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The fusion of ultra-wideband (UWB) and inertial measurement unit (IMU) is an effective solution to overcome the challenges of UWB in nonline-of-sight (NLOS) conditions and error accumulation of inertial positioning in indoor environments. However, existing systems are based on foot-mounted or body-worn IMUs, which limit the application of the system to specific practical scenarios. In this paper, we propose the fusion of UWB and pedestrian dead reckoning (PDR) using smartphone IMU, which has the potential to provide a universal solution to indoor positioning. The PDR algorithm is based on low-pass filtering of acceleration data and time thresholding to estimate the step length. According to different movement patterns of pedestrians, such as walking and running, several step models are comparatively analyzed to determine the appropriate model and related parameters of the step length. For the PDR direction calculation, the Madgwick algorithm is adopted to improve the calculation accuracy of the heading algorithm. The proposed UWB/PDR fusion algorithm is based on the extended Kalman filter (EKF), in which the Mahalanobis distance from the observation to the prior distribution is used to suppress the influence of abnormal UWB data on the positioning results. Experimental results show that the algorithm is robust to the intermittent noise, continuous noise, signal interruption, and other abnormalities of the UWB data.

Indoor positioning technology has a wide range of applications from supermarket shopping assistance to drone positioning and patient tracking in hospitals [

There are a few works in the literature on combining UWB and inertial sensors. Fan et al. [

There are many methods for outliers detection. The most direct method is to reject the observations with large residual directly. However, this method may lead to a lack of continuity in the estimates of the covariance [

To address the above challenges, in this paper, we propose a tightly coupled UWB/PDR fusion method based on smartphone IMU for positioning in indoor environments. To the best of our knowledge, the proposed method is the first to address the UWB/PDR fusion using smartphone IMU. We also adopt the Madgwick algorithm for heading estimation in smartphone-based PDR and show that a significant improvement in heading estimation accuracy can be achieved. Finally, we propose the use of Mahalanobis distance from the observation to the prior distribution to suppress the influence of abnormal UWB data on the positioning results.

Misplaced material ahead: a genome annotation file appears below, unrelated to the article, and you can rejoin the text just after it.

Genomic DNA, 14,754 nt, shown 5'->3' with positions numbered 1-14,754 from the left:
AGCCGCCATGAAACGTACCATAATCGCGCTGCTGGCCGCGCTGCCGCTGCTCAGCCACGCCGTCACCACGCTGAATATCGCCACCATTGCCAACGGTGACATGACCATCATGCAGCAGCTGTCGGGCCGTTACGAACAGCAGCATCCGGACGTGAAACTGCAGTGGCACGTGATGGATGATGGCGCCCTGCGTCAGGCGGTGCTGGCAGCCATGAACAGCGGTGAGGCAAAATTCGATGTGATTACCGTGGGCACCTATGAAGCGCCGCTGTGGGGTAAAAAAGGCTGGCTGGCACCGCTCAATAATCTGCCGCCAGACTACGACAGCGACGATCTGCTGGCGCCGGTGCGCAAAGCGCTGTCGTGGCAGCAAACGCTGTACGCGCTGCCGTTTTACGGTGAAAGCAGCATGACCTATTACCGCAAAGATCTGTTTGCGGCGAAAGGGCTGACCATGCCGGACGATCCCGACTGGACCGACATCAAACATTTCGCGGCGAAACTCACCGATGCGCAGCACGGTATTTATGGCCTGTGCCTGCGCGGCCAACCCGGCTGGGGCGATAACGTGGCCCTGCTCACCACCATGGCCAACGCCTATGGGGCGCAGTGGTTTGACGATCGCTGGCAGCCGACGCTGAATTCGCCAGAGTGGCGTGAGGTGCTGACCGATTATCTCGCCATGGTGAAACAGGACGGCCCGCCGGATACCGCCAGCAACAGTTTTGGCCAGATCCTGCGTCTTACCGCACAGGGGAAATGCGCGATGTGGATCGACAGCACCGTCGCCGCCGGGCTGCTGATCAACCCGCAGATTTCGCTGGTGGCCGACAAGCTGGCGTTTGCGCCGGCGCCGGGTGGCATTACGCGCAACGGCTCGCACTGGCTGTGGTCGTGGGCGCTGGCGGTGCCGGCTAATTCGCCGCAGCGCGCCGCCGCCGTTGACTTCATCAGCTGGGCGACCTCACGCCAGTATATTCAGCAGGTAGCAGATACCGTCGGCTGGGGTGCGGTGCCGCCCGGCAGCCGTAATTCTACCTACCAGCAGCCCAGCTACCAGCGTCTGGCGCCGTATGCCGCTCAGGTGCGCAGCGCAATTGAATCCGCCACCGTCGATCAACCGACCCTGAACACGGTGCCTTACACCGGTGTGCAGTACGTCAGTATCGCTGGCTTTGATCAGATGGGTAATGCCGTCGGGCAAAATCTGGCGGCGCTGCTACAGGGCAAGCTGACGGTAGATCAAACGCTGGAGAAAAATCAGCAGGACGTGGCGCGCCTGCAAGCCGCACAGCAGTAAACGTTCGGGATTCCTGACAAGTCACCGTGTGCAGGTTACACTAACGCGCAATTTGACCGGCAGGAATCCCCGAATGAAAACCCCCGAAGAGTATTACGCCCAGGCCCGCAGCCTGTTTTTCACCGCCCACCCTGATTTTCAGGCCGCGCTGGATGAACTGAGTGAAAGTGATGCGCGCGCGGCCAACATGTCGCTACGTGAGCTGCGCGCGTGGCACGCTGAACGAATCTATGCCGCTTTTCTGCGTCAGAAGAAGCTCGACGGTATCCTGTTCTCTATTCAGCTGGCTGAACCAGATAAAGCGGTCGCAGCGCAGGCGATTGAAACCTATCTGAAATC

The remainder of the paper is organized as follows: In Section

An overview of the proposed method for UWB/PDR fusion is shown in Figure

Framework of the research.

The UWB/PDR fusion is done based on the EKF algorithm. To make the fusion robust against abnormal and outlying sensor readings, the use of the Mahalanobis distance from the observation to the prior distribution is proposed. As shown by experimental evaluation, the proposed method is robust to intermittent noise, continuous noise, signal interruption, and other abnormalities of the UWB data.

The PDR algorithm consists of step detection, step length estimation, and heading estimation. Based on the movement characteristics of the pedestrian, the accelerometer data are used to measure the number of steps and estimate the step length. Then, in combination with the heading information obtained from the IMU, the current position of the pedestrian is calculated by using equation (

Walking is characterized by a periodic acceleration pattern. With the foot from lifting to landing, that is, with the gravity center from rising to falling, the acceleration data in the vertical direction follow a curve from peak to trough. Therefore, the detection of a step can be done based on acceleration measurements. Smooth region detection [

In this work, the method proposed in [